Artificial fertiliser
Artificial fertiliser was invented in 1817 by James Murray, an Irish doctor with a keen interest in chemistry. Dr Murray also invented Milk of Magnesia. 
The modern stethoscope
The binaural stethoscope was invented in 1850 by the Irish doctor Arthur Leared. 
The steam turbine
The steam turbine was invented by Charles Parsons who lived at Birr Castle in the 1880s. The steam turbine is what drives power stations and the modern distribution of electricity. Where would the electrical appliance industry have been without the steam turbine, or the computer industry or the digital age? 

The submarine
John Philip Holland changed the face of warfare by inventing the first commercial submarine in the late 1880s. 
The defibrillator
Professor Frank Pantridge was a physician and cardiologist from Northern Ireland who changed medicine and paramedics forever by inventing the portable defibrillator. In 1965 he installed his first version in a Belfast ambulance.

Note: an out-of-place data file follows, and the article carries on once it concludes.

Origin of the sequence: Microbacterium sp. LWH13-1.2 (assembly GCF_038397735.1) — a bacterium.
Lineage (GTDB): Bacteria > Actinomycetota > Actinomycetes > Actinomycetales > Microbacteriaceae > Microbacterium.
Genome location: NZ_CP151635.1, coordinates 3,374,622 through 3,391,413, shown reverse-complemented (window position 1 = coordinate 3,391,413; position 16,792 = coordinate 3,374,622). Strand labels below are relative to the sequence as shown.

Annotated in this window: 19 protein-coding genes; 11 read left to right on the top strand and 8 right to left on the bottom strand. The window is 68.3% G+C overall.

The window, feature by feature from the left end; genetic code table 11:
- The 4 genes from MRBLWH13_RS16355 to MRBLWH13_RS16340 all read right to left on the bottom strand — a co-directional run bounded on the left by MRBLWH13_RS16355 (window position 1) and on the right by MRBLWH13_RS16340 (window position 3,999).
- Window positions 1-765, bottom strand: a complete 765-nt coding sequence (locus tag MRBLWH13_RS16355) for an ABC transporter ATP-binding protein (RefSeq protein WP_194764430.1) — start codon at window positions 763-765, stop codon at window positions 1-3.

Radiotherapy 
John Joly was an Irish physicist, who developed radiotherapy for the treatment of cancer. 

Colour photography
John Joly

This post was originally published here - https://www.thinkbusiness.ie/articles/brilliant-irish-business-ideas/ on
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VAT and tax tips for 2017

Follow these tips and you’ll be in a better position to hit the ground running when it comes to your tax affairs.

1: At the start of the year, review your taxes due. Your business could be eligible to file returns and make payments less regularly or using direct debit.

2: File your returns on time to avoid interest. Remember, Revenue’s interest rate is calculated on a daily basis, so missing the deadline can be costly.